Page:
The residents of flood-prone Kyaukphyu Township in southwestern Arakan State are still struggling to resume agricultural production seven years after their lands were devastated by Cyclone Giri in 2010.
Burma pledges “no restrictions” on journalists visiting the troubled state of Arakan this week, in the first official trip to include foreign reporters to mostly Rohingya Muslim villages affected by violence since October.
A delegation led by the United Nations High Commissioner for Refugees travelled to Arakan State on Sunday, visiting the troubled region less than a week after security forces there were put on high alert amid a spate of recent killings that the government has blamed on “terrorists.”
Attacks on civilians in northern Arakan State continued over the weekend, according to the Office of the State Counsellor, which described the assailants as “terrorists” in three violent incidents that saw four people killed, including a village administrator.
A United Nations probe into alleged human rights abuses by Burma’s military against the minority Rohingya people last year would inflame ethnic tensions, the country’s de facto leader Aung San Suu Kyi said on Monday.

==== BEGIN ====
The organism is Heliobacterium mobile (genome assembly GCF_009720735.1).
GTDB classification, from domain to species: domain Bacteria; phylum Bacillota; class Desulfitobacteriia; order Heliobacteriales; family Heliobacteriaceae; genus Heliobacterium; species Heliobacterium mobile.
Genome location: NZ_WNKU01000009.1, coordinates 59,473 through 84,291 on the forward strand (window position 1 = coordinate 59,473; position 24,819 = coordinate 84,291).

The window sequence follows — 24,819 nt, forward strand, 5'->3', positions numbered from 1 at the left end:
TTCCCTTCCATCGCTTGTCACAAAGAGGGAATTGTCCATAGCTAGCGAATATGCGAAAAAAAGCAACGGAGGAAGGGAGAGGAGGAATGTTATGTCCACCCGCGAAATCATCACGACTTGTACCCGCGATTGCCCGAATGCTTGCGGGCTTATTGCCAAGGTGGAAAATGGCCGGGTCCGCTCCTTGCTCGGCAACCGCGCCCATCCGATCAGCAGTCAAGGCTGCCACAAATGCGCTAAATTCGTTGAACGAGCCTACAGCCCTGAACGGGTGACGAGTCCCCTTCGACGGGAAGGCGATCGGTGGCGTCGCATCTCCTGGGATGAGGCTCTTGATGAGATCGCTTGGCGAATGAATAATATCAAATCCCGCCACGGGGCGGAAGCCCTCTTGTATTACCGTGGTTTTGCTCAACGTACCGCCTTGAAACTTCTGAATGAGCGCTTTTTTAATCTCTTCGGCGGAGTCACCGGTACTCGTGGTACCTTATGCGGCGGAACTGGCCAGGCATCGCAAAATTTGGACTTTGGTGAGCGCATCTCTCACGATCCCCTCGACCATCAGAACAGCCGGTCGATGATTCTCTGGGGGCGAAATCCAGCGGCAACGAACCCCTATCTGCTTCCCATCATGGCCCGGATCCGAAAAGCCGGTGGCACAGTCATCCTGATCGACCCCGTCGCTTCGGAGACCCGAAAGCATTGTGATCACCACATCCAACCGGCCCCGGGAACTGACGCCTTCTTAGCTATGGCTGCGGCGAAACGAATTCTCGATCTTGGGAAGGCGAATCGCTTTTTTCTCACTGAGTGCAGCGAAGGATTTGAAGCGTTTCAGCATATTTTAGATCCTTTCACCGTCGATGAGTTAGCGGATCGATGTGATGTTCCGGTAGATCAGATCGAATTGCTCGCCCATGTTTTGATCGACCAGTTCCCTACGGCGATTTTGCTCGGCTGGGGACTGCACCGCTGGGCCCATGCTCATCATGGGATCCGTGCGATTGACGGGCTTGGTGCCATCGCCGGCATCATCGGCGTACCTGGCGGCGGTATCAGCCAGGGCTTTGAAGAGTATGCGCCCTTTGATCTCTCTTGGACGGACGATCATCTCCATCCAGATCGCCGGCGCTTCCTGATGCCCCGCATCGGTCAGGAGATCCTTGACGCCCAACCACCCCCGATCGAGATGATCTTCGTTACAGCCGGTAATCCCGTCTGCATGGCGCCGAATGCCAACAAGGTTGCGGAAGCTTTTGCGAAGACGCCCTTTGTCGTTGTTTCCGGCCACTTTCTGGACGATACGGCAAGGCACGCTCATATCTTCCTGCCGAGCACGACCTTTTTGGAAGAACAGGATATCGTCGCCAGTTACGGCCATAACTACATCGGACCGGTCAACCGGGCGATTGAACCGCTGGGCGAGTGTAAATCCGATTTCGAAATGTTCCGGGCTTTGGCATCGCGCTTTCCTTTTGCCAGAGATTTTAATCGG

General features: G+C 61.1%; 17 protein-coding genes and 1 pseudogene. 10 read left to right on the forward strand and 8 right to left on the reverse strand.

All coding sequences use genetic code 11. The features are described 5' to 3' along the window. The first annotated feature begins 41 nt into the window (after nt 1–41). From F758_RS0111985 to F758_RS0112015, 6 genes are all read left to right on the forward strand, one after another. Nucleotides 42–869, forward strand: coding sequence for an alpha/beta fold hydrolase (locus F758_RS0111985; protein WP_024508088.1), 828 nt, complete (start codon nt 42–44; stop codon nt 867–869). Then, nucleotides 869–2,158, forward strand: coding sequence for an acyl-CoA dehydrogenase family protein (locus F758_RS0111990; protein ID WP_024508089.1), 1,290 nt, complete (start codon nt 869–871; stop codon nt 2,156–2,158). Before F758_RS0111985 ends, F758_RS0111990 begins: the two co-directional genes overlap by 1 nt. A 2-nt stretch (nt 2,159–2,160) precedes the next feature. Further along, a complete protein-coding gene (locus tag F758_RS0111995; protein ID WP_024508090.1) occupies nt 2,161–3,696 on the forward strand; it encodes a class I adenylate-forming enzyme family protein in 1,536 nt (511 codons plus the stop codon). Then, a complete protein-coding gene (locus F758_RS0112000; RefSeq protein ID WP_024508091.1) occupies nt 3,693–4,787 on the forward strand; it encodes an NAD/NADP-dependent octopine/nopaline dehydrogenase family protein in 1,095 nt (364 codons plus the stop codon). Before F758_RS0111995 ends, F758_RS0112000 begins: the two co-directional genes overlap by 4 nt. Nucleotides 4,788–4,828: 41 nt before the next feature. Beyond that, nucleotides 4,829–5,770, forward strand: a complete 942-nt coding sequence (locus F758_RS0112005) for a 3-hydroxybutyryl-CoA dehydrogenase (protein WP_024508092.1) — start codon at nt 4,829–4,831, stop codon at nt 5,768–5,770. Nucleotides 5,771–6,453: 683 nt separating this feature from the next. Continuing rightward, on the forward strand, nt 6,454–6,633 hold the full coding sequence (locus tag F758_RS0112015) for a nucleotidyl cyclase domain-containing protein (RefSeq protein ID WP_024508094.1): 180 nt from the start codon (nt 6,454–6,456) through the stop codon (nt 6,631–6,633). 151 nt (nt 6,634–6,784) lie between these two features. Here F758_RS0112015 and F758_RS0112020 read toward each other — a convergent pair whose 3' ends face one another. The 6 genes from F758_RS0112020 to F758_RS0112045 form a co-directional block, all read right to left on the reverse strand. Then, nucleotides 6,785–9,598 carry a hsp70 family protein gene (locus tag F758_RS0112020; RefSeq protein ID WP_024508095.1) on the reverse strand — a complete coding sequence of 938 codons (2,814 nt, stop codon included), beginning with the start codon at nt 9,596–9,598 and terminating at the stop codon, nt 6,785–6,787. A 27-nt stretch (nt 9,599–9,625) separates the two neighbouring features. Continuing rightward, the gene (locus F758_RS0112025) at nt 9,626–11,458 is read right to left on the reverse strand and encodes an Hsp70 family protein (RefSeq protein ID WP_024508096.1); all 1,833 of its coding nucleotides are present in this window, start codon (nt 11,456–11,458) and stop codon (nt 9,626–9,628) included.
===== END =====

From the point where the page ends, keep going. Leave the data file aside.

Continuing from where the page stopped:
Authorities have begun the process of shuttering IDP camps in Arakan State, but rights advocates worry that initial efforts don’t bode well for a larger-scale relocation of the state’s Muslim minority.
The United Nations on Tuesday appointed an Indian human rights lawyer and two other experts to a fact-finding mission investigating alleged killings, rape and torture by security forces against Rohingya Muslims in Burma’s Arakan State.
Nearly 60 Burma-based civil society organisations call on the government to fully cooperate with a UN fact-finding mission tasked with looking into allegations of grave human rights violations in Arakan State and elsewhere in the country.
Burma’s army on Tuesday rejected allegations of human rights abuses during its crackdown on Rohingya Muslim last year, made by the United Nations in a report on the offensive that forced some 75,000 Rohingya to flee to neighbouring Bangladesh.
Scores of protesters on Sunday took to the streets in Sittwe demanding the release of Buddhist monk Nanda Thara and a layman, Khaing Ni Min, who were arrested last month and face unlawful association charges after organising a football match in the name of the Arakan Army.
The Buddhist monk renowned for his anti-Muslim sermons travelled to Arakan State on Wednesday, an official said, sparking concern over religious tensions in the region, where more than 1 million Rohingya Muslims live.
The European Union clashed on Tuesday with the visiting leader of Burma, Aung San Suu Kyi, by publicly supporting an international mission to look into alleged human rights abuses by the country’s security forces against Rohingya Muslims.